# Probability of a large random integer Matrix to have zero determinant

Suppose we have a matrix $A \in \{0,1\}^{n \times n}$ where

$$A_{ij} = \begin{cases} 1 & \text{with probability} \quad p\\ 0 &\text{with probability} \quad 1-p\end{cases}$$

I would like to know the probability

$$\mathbb P( \det (A) =0) \ \text{ for large }n,$$

i.e., the asymptotic probability of the determinant being zero as $n$ becomes large.

I know that the probability

$$\lim_{n \rightarrow \infty} \mathbb P \left( \det (A) =0 \right) = 0$$ if $p \neq 0,1$ but could not find results for finite $n$/the asymptotic behavior.

Edit: I changed the symbol $\mathbb{E}$ to $\mathbb{P}$ since I meant the probability and not the expectation value as some comments assumed correctly.

• For p far from 1/2, you can estimate or at least bound the probability by assuming a (near-) uniform draw from the pool of vectors with exactly floor(pn) ones. It then becomes a birthday problem. Gerhard "What Is Your Birthday Vector?" Paseman, 2018.06.01. – Gerhard Paseman Jun 1 '18 at 16:17
• The values of the $A_{ij}$ are independently chosen, aren't they? – Pietro Majer Jun 1 '18 at 17:19
• @Pietro Majer Yes, they are independently identically distributed – Hipstpaka Jun 1 '18 at 17:34
• $\mathbb{E}$ or $P$? – Mahdi Jun 1 '18 at 19:18
• The answer to this question mathoverflow.net/questions/292795/… may be helpful. – Benjamin Steinberg Jun 1 '18 at 20:05

A nice survey is given by Voigt and Ziegler (but they only address the $p=\frac12$ case explicitly).

Voigt, Thomas; Ziegler, Günter M., Singular 0/1-matrices, and the hyperplanes spanned by random 0/1-vectors, Comb. Probab. Comput. 15, No. 3, 463-471 (2006). ZBL1165.15018.

• The natural generalization to $p\neq \frac{1}{2}$ would be that the probability is basically the probability of two columns being equal, i.e. $n^2(p^2+(1-p)^2)^n(1+o(1))$ – user100927 Jun 4 '18 at 10:38
• @user100927 Yes, that's probably correct. – Igor Rivin Jun 4 '18 at 20:07

NOTE: This answer was posted in response to an earlier version of the question that was about the expected value and not the probability. So it has now become irrelevant. I decided not to delete it because in a comment there is some useful general result provided. If moderators think the answer should be deleted, no problem.

It appears I am missing something here, but as long as I cannot find what I am missing:

"$\det$" is an operator on all the elements of a matrix that results in an expression that combines them by using addition, subtraction and multiplication. Then, due to the linearity of the expected value we have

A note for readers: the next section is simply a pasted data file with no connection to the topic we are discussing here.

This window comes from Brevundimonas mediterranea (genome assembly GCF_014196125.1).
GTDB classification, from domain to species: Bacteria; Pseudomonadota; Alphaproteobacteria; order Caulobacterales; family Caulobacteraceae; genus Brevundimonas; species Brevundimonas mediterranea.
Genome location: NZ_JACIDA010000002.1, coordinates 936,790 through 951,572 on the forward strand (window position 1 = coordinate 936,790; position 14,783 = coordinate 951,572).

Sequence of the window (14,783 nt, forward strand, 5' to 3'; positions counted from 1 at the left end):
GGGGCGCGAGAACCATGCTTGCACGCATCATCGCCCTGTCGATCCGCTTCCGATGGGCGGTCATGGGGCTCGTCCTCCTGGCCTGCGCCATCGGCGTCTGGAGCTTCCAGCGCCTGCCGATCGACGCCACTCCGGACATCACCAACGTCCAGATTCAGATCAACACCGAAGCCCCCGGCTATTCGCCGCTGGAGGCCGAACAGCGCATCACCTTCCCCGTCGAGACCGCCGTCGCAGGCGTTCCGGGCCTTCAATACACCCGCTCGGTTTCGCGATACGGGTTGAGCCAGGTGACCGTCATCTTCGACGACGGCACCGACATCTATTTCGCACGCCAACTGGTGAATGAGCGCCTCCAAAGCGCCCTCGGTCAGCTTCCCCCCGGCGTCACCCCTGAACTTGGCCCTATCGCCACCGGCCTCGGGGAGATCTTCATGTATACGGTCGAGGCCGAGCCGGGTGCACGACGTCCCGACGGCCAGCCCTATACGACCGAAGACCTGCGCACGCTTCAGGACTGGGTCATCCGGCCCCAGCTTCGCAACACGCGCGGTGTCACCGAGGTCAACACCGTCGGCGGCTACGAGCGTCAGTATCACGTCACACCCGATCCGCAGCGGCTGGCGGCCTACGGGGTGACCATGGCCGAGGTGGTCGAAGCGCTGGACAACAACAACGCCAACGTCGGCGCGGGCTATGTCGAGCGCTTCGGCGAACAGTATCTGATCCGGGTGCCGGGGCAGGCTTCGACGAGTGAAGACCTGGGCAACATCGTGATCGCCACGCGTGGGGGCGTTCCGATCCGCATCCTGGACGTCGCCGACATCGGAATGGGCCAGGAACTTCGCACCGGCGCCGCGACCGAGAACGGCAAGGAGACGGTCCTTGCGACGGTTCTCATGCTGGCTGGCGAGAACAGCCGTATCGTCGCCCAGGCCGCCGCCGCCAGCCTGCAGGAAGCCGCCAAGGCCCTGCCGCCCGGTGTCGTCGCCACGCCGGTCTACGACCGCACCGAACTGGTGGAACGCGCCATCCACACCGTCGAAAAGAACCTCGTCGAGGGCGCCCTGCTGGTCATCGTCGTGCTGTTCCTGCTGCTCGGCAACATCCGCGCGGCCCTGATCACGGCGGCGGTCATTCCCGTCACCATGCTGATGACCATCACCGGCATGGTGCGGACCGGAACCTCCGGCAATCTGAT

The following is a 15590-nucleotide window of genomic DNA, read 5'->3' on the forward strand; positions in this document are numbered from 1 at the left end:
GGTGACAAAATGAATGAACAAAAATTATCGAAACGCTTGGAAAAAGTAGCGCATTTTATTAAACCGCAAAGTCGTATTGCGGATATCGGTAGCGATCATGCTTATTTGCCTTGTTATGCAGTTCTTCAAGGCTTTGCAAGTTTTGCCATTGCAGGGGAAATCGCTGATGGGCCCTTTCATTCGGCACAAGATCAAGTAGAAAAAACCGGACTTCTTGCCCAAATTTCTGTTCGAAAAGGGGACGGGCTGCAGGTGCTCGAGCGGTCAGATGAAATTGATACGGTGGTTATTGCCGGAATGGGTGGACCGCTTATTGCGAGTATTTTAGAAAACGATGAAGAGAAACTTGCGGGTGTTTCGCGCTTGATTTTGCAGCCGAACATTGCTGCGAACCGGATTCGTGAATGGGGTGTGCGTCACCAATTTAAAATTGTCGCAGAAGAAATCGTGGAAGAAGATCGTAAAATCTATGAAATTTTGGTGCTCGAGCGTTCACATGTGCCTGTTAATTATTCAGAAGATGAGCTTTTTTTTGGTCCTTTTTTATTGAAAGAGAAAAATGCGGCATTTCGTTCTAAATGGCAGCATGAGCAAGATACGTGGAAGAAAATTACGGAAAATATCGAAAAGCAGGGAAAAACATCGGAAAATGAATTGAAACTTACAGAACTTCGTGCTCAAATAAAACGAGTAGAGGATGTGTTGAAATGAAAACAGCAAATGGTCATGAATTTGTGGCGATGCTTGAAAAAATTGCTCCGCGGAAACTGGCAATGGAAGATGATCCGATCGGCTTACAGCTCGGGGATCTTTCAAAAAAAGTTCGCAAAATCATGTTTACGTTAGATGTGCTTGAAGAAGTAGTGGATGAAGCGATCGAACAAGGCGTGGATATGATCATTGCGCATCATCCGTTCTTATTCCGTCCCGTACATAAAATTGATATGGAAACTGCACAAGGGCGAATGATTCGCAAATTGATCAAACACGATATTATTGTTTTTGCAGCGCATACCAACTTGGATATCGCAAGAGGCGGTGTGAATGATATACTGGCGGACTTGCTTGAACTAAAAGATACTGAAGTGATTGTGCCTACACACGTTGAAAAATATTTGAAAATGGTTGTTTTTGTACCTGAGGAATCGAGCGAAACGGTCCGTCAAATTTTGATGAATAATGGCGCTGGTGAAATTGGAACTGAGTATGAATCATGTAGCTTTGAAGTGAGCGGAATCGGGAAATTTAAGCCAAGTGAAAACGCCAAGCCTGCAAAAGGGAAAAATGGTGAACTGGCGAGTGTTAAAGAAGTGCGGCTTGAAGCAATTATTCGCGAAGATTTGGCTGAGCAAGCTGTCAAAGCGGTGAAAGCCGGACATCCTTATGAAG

$$\mathbb E[A_{ij} + A_{k\ell}] = \mathbb E[A_{ij}] + \mathbb E[A_{k\ell}] \tag{1}$$

Moreover, in the OP's case as explained in a comment, the elements of the matrix are i.i.d. random variables. Due to the statistical independence assumption we have

$$\mathbb E[A_{ij} A_{k\ell}] = \mathbb E[A_{ij}] \mathbb E[A_{k\ell}] \tag{2}$$

But in such a case we have

$$\mathbb E[\det(A)] = \det(\mathbb E[A]) \tag{3}$$

$\mathbb E(A)$ is a matrix with all elements identical and equal to $p$ (due to the "identically distributed" assumption).

Then $\det(\mathbb E[A]) = 0 = \mathbb E[\det(A)]$ for all $n$, and so

$$\Pr\{\mathbb E[\det(A)]=0\} = 1, n\geq 2$$

• The OP doesn't really want the expectation (despite the symbol in the question) but the probability that the determinant is zero. As a more concrete (and general) way to see the expectation is zero: given a matrix M, let M' be obtained by swapping the first and second columns. This implicit map is a bijection which (trivially) preserves measure in this model (and this is still true in more relaxed models) but swaps the sign of the determinant, so the expectation has to be zero. – user36212 Jun 2 '18 at 13:58
• @user36212 Thanks for the clarification. So my answer is irrelevant. I will leave it though, since your comment contains some more input. – Alecos Papadopoulos Jun 2 '18 at 16:12
• Well .. this answer the question as it is stated.. I think the OP should modify his/her question – lcv Jun 2 '18 at 21:51
• I modified the question correspondingly. – Hipstpaka Jun 3 '18 at 10:40